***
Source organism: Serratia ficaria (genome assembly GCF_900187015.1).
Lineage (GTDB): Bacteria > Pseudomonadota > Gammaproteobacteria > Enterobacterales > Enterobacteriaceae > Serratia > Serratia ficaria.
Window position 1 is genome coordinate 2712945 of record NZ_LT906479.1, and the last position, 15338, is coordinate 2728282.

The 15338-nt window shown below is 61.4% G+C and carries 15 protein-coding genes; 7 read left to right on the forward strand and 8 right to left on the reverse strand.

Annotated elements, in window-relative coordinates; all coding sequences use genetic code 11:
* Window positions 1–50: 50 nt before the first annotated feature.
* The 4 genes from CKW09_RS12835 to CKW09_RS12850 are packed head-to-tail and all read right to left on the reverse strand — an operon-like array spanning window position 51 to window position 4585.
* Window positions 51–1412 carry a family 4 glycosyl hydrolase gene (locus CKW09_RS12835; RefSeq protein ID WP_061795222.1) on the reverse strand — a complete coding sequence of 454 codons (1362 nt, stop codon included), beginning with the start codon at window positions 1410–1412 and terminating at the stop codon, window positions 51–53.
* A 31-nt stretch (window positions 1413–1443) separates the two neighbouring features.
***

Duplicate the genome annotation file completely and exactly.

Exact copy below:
Source organism: Serratia ficaria (genome assembly GCF_900187015.1).
Lineage (GTDB): Bacteria > Pseudomonadota > Gammaproteobacteria > Enterobacterales > Enterobacteriaceae > Serratia > Serratia ficaria.
Window position 1 is genome coordinate 2712945 of record NZ_LT906479.1, and the last position, 15338, is coordinate 2728282.

The 15338-nt window shown below is 61.4% G+C and carries 15 protein-coding genes; 7 read left to right on the forward strand and 8 right to left on the reverse strand.

Annotated elements, in window-relative coordinates; all coding sequences use genetic code 11:
* Window positions 1–50: 50 nt before the first annotated feature.
* The 4 genes from CKW09_RS12835 to CKW09_RS12850 are packed head-to-tail and all read right to left on the reverse strand — an operon-like array spanning window position 51 to window position 4585.
* Window positions 51–1412 carry a family 4 glycosyl hydrolase gene (locus CKW09_RS12835; RefSeq protein ID WP_061795222.1) on the reverse strand — a complete coding sequence of 454 codons (1362 nt, stop codon included), beginning with the start codon at window positions 1410–1412 and terminating at the stop codon, window positions 51–53.
* A 31-nt stretch (window positions 1413–1443) separates the two neighbouring features.